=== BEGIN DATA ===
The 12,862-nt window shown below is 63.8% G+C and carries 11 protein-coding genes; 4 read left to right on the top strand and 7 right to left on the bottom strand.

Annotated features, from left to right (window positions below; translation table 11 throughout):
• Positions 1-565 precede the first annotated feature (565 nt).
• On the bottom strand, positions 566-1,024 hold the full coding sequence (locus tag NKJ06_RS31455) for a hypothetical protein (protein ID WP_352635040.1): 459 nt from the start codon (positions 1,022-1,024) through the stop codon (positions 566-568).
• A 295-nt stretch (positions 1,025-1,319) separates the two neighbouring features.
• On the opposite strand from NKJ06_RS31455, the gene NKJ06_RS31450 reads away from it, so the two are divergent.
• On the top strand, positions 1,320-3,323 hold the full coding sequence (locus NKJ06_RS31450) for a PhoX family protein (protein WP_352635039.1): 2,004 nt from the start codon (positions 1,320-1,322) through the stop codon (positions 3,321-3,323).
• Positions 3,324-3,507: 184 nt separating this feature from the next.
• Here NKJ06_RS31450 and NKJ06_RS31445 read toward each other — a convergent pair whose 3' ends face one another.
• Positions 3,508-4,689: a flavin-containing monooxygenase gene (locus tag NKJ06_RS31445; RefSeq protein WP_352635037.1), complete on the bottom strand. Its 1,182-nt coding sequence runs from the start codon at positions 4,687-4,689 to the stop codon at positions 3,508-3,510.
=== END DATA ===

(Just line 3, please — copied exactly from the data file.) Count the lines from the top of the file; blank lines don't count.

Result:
• Positions 1-565 precede the first annotated feature (565 nt).